National Theatre - April to August 2013
Preview by Lizzie Guilfoyle
THE NATIONAL Theatre has announced its programme for the coming months and it includes James Baldwin’s The Amen Corner starring Marianne Jean-Baptiste and Sharon D Clarke, Tanya Ronder’s new version of Pirandello’s Liola, Carl Miller’s new version of Erich Kästner’s Emil and the Detectives, and Ben Power’s new version of Romeo and Juliet for younger audiences.
However, the season opens with Eugene O’Neill’s Strange Interlude. Directed by Simon Godwin and starring Anne-Marie Duff, it opens in the Lyttelton Theatre on June 4, 2013 (previews from May 28) before continuing in repertoire until August.
Following a family from the aftermath of World War One until the late 1940s, Eugene O’Neill’s audacious epic is one of the great masterpieces of American theatre.
Shattered when the love of her life is killed in the war and haunted by their unconsummated passion, Nina escapes her jealous Ivy League father and embarks on a series of tawdry sexual escapades until, cajoled by her appalled, long-suffering suitor Charles, she marries the amiable young Sam.
But while pregnant, Nina learns a horrifying secret that precipitates a desperate, life-changing decision and propels her fatally into the arms of another.
The cast also includes Geraldine Alexander, Patrick Drury, Charles Edwards (as Charles), Darren Pettie, Wilf Scolding and Jason Watkins.
Anne-Marie Duff returns to the National Theatre, where she last played the title role in Saint Joan, winning Best Actress at the Evening Standard and Critics’ Circle Theatre Awards 2008. She was also nominated for an Olivier Award, while the production was named Best Theatre Production at the South Bank Awards. Duff’s recent theatre work includes Cause Célèbre (Old Vic) and the title role in Berenice (Donmar Warehouse).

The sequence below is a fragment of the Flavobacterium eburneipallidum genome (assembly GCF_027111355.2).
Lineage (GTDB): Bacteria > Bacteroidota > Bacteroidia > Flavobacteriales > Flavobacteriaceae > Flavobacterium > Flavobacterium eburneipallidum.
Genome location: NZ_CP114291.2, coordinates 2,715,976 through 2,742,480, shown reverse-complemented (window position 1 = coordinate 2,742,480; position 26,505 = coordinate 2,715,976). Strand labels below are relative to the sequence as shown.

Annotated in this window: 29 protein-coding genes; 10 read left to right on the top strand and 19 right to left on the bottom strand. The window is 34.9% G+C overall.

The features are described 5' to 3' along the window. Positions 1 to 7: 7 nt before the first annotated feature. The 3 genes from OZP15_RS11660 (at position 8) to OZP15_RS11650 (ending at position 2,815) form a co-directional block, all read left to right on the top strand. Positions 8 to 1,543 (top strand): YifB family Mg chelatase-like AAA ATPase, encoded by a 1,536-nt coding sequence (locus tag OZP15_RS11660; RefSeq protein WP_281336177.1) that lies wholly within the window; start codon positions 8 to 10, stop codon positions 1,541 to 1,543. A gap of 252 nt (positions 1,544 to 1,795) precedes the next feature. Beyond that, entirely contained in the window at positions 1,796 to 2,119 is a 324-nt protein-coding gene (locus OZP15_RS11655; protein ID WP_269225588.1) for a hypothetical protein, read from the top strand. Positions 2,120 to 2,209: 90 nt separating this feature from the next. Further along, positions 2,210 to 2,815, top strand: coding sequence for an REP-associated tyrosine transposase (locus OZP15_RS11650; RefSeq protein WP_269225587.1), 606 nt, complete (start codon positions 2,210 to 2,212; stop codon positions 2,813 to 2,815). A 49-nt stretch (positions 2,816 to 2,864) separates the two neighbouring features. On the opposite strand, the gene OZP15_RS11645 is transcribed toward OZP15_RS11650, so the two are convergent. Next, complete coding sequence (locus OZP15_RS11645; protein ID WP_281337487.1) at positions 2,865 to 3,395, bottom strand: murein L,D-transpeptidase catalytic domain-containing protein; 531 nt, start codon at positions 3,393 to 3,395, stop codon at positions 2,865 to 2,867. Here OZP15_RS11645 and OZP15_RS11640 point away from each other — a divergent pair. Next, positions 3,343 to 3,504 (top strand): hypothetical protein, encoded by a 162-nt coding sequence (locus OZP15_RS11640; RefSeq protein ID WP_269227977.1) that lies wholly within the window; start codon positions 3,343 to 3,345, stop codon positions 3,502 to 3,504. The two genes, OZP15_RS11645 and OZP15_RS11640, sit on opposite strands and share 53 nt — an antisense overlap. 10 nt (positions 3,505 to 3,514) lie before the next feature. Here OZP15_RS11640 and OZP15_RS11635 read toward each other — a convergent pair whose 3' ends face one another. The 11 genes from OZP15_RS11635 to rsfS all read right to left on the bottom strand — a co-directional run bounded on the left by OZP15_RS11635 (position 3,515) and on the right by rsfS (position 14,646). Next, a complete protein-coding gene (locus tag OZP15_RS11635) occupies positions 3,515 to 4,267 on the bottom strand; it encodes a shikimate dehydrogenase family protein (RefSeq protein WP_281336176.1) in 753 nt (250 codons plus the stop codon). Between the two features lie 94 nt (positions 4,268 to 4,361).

Her extensive award-winning screen work includes Shameless, Parade’s End, The Accused – Mo’s Story, Margot and The History of Mr Polly.
Charles Edwards is currently appearing in James Graham’s This House, which continues in the Olivier Theatre until May 15, 2013. For his performance as Jack Weatherill, he was nominated for the 2012 Olivier Best Actor Award jointly with his role as Bertie in The King’s Speech (West End). His other theatre work includes Much Ado About Nothing (Shakespeare’s Globe) and The 39 Steps (West End and Broadway). On television, he has appeared in Downton Abbey.
Simon Godwin, who will be making his National Theatre directorial debut, is currently an Associate Director of Bristol Old Vic and the Royal Court, where his productions include Lucy Kirkwood’s NSFW, Vivienne Franzmann’s The Witness, Luke Norris’ Goodbye to All That, Anya Reiss’ The Acid Test, and Nick Payne’s Wanderlust.
His work for Bristol includes Krapp’s Last Tape/A Kind Of Alaska, The Faith Healer and Far Away; and elsewhere, The Winter’s Tale (Headlong with Nuffield Theatre and Schtanhaus/UK tour). He received the Emerging Director Award at the 2012 Evening Standard Awards.
Strange Interlude is designed by Soutra Gilmour, with lighting by Guy Hoare, music by Michael Bruce and sound by Christopher Shutt.
NB: Dates in late August will be announced with the new booking period in June.